Viktor Orbán’s “explanation” of the financial crisis

The amazing thing about Viktor Orbán is that he can change his messages rapidly depending on the occasion. If he talks to religious leaders of the Catholic Church then the message is such that would appeal to Catholics. If he goes to the Protestants he quotes the Bible. After all, Hungarian Protestants (Hungarian Reformed Church) put a great deal of emphasis on the Bible. I recall that one of the princes of Transylvania, perhaps Gábor Bethlen, read the Bible from A to Z forty times in his lifetime.

Not long ago Viktor Orbán was an atheist who made fun of the Catholic Church and called priests "csuhások," a derogatory term for those wearing a cowl. But once he shifted his party's ideology from liberalism to the right he allegedly became a believer. He had his children baptized. First, a Methodist minister active in SZDSZ did the honors, then came a Hungarian Reformed minister baptizing a boy who was supposed to follow his father's stated religion, and finally the last two girls became Catholics following the mother's religion. I'm personally not convinced that Orbán "found religion," but he's taken a lot of cues from the U.S. Republican Party. And in the United States every viable politician, Republican and Democrat alike, has to have some religious affiliation and go to church often enough to appear sincere.

Yesterday Orbán was in the Hungarian Reformed mold because he happened to be talking at the Hungarian Reformed conference in Budapest. The theme was the financial crisis but appropriately dressed in religious terms. His speech writer found the obvious Biblical passage: "For the love of money is the root of all evil:  which while some coveted after, they have erred from the faith, and pierced themselves through with many sorrows." (I. Timothy 6:10) And just as people who strayed from biblical teachings caused the current crisis, so the remedy is not regulation of the banking sector but "a spiritual transformation." As if the crisis began in Hungary where greed and the love of money caused the financial difficulties MOL, OTP, and the forint are experiencing. Did anyone make a movie entitled Bux with the classic line: "Greed is good"?  Oops, no, the film's name was Wall Street.

Moreover, Orbán contended, the old "literati" (írástudók) must be replaced because their ideas are outmoded. Let me state up front that I hate the term "írástudók" from the bottom of my heart. I translated the word as "literati" but basically it is a somewhat effete description of intellectuals who take an active part in public life. And what is their sin? Why are their ideas outmoded? They believe in the basic goodness of man. But one ought to take the biblical interpretation of human nature seriously: man is evil unless he receives special divine grace.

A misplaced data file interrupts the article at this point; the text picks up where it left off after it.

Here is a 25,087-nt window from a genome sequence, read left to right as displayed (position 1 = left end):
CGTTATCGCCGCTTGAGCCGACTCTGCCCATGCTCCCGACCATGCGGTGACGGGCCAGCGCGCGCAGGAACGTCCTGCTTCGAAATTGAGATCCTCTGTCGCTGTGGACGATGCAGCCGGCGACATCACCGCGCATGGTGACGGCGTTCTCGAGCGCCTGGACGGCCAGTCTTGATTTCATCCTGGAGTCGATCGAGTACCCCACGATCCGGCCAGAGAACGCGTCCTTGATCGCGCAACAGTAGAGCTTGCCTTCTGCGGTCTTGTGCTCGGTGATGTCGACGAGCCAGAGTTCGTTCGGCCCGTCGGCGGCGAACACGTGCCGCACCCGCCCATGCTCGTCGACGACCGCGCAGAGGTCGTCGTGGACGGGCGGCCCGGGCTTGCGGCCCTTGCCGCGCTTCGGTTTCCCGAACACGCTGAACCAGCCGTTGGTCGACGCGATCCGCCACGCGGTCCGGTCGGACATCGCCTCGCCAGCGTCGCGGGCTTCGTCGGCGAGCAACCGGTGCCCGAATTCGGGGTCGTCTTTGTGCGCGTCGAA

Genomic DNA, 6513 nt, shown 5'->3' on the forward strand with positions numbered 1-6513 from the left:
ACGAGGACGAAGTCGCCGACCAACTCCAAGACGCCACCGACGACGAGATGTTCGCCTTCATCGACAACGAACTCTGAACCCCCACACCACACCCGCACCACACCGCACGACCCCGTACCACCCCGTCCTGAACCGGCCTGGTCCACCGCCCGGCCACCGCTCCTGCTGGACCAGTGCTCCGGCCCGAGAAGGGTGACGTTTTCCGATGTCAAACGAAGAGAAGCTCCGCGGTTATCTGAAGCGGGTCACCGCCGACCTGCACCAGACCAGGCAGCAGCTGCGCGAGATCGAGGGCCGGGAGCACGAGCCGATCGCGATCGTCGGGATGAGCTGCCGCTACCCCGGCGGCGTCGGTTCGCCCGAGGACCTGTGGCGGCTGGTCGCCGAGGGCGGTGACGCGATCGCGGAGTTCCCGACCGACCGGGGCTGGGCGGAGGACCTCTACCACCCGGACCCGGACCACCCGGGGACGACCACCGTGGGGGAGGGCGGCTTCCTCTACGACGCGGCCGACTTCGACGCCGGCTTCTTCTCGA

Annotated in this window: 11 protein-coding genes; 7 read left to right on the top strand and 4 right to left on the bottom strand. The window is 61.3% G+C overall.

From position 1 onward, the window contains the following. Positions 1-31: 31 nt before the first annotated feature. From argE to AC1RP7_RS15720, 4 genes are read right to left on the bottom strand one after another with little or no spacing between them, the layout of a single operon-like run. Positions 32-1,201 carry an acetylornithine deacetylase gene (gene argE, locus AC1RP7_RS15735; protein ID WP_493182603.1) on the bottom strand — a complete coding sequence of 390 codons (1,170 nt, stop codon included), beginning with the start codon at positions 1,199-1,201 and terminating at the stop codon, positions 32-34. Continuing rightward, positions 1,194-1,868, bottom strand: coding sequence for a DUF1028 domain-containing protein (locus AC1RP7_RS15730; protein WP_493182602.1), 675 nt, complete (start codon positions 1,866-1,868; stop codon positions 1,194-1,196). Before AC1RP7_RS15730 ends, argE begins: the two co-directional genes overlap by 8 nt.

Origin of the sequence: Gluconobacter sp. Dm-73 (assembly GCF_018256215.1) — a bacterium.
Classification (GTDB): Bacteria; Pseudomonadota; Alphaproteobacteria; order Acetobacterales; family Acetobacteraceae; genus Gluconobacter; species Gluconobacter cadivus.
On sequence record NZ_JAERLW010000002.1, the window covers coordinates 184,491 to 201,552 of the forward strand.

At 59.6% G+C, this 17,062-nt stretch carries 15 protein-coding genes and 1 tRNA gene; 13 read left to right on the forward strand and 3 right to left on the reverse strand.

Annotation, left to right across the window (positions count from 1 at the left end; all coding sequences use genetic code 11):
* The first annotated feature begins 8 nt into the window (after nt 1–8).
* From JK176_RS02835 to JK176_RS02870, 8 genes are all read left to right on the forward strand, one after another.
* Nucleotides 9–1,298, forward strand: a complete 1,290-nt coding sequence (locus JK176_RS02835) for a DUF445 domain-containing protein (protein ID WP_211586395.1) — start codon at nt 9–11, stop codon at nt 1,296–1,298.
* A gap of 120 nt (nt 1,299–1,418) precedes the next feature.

The current international financial crisis, Orbán argued, is actually a God given opportunity to switch from the "liberal anthropology" of human nature to the biblical one. Therefore, every Christian Democratic politician should spread the message. Europe is Christian. As József Antall said, even a European atheist is Christian because Europe has Christian roots and therefore in a future European Constitution the mention of Christianity is a must. I know that the Pope definitely advocates such a clause, but whether Protestants think the same way, I somehow doubt. Given the widespread irreligiosity of Europe the whole idea is a bit bizarre. Another problem I see with talking too much about Christian Democracy in a Hungarian Reformed church and at a Hungarian Reformed conference is that it has specific Catholic roots (Pope Leo XIII's Rerum Novarum [1891]) both in Germany and in Hungary.

In any event, according to Orbán, the solution to the present crisis is simply spiritual transformation. He never passes up an opportunity to invoke the "lying and cheating" of the present political leaders as if the 2006 campaign had anything to do with the current global financial crisis that started in the United States. Not only must his political opponents disappear but also those who belong to the liberal intellectual elite. He gave the example of "the Hungarian economist who is considered to be the greatest" and who said that actually it was a very good idea that Ferenc Gyurcsány and his colleagues didn't tell the whole truth about the state of the economy because then the trouble would have been even greater. Who can that be? János Kornai, by any chance? He is one of the most decent men I have ever had the privilege of meeting. It seems that not only Ferenc Gyurcsány must disappear but also János Kornai because he "has nothing to say to us in the twenty-first century." An incredible idea.

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Sandor
Guest

For “irastudok” I can warmly recommend the English equivalent of “chattering classes.”
To the Rerum Novarum encyclicals let m e add my own funny experience.
In a dispute with a doctorandus of the Catholic University I found the need to look up, in fact to read this encyclical. I was expecting heavy catholic thunder, but to my amazement it is indeed a quite liberal document, much more supporting of Gyurcsany’s last manifesto, than anything Orban suggested lately.
This encyclical is also one of those works that is often referred to, but never actually read.

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